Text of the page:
By giving inventors monopolies on their creations for a specific time period, patents protect investments and allow inventors to profit financially from their creativity. This in turn provides an attractive incentive for research and development, ultimately benefiting all Canadians. Without the possibility of patent protection, many people might not take the risk of investing the time or money necessary to create or perfect new products, without which our economy would suffer.
Patents do more than make money and encourage creativity, however. They are also a means of sharing cutting-edge information. Because each patent document describes a new aspect of a technology in clear and specific terms and is available for anyone to read, they are vital resources for businesses, researchers, academics, and others who need to keep up with developments in their fields.
What is a patent?
You can use your patent to make a profit by selling it, licensing it, or using it as an asset to negotiate funding.
Through a patent, the government gives you, the inventor, the right to stop others from making, using, or selling your invention from the day the patent is granted to a maximum of 20 years after the day on which you filed your patent application.
In exchange, you must provide a full description of the invention so that all Canadians can benefit from this advance in technology and knowledge. Patent applications are open to public inspection 18 months from the earlier of:
- the filing date in Canada; or
- the filing date in another country if you request it and satisfy certain conditions (this date is known as the "convention priority date" — see Applying for a patent outside Canada).
People may then read about (though not make, use, or sell) your invention without your permission.
The rights given by a Canadian patent extend throughout Canada, but not to other countries. You must apply for patent rights in other countries separately. Likewise, foreign patents do not protect an invention in Canada.
People occasionally confuse patents with trade-marks, copyright, industrial designs, and integrated circuit topographies. Like patents, these are rights granted for intellectual creativity and are forms of IP. However:
- patents cover new inventions (process, machine, manufacture, composition of matter), or any new and useful improvement of an existing invention;
- a trade-mark is a word, symbol or design (or any combination of these) used to distinguish the wares or services of one person or organization from those of others in the marketplace;
- copyright provide protection for literary, artistic, dramatic or musical works (including computer programs), and three other subject matter known as: performance, sound recording and communication signal;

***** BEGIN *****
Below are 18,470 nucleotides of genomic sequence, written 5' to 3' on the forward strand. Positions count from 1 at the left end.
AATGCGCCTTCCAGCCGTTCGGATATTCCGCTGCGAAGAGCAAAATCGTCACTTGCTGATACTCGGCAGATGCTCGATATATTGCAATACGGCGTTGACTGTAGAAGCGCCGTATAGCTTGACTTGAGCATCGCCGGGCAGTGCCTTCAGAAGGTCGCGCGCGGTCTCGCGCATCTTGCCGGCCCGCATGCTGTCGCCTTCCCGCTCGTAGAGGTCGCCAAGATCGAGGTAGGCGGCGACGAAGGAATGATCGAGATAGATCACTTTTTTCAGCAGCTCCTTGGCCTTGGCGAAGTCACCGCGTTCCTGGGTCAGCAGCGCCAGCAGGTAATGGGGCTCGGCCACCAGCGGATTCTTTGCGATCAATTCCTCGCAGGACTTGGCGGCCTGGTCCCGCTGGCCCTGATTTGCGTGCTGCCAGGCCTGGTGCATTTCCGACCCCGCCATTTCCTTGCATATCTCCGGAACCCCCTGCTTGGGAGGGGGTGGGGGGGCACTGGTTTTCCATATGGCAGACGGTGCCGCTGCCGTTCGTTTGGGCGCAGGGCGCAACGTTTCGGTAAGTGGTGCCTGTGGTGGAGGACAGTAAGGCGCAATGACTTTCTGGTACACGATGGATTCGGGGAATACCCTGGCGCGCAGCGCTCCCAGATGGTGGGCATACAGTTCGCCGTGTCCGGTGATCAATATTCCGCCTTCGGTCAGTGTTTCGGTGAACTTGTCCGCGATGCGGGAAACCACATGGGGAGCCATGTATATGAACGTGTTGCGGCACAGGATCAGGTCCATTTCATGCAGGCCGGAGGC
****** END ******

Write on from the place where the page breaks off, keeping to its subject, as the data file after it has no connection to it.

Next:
- industrial designs are the visual features of shape, configuration, pattern or ornament (or any combination of these) applied to a finished manufactured article; and
- integrated circuit topographies refer to the three-dimensional arrangement of the electronic circuits in integrated circuit products or layout designs.
You may be tempted to protect your creation by simply keeping its information secret and selling it. The information is then known as a trade secret. You will run into problems, however, if another person independently invents or discovers the subject matter of the trade secret — there is nothing to prevent that person from using it, applying for a patent, or publishing the information.
What can you patent?
Suppose you are the proud inventor of an electric door lock. How do you know if you can get a patent for it? There are three basic criteria for patentability:
- The invention must show novelty (be the first in the world).
- It must show utility (be functional and operative).
- It must show inventive ingenuity and not be obvious to someone skilled in that area.
The invention can be a product (for example, a door lock), a composition (for example, a chemical composition used in lubricants for door locks), an apparatus (for example, a machine for making door locks), a process (for example, a method for making door locks), or an improvement on any of these.
Fast fact: Ninety percent of patents are for improvements to existing patented inventions!
A patent is granted only for the physical embodiment of an idea (for example, the description of a possible door lock) or for a process that produces something tangible or that can be sold. You cannot patent a scientific principle, an abstract theorem, an idea, some methods of doing business, or a computer program per se.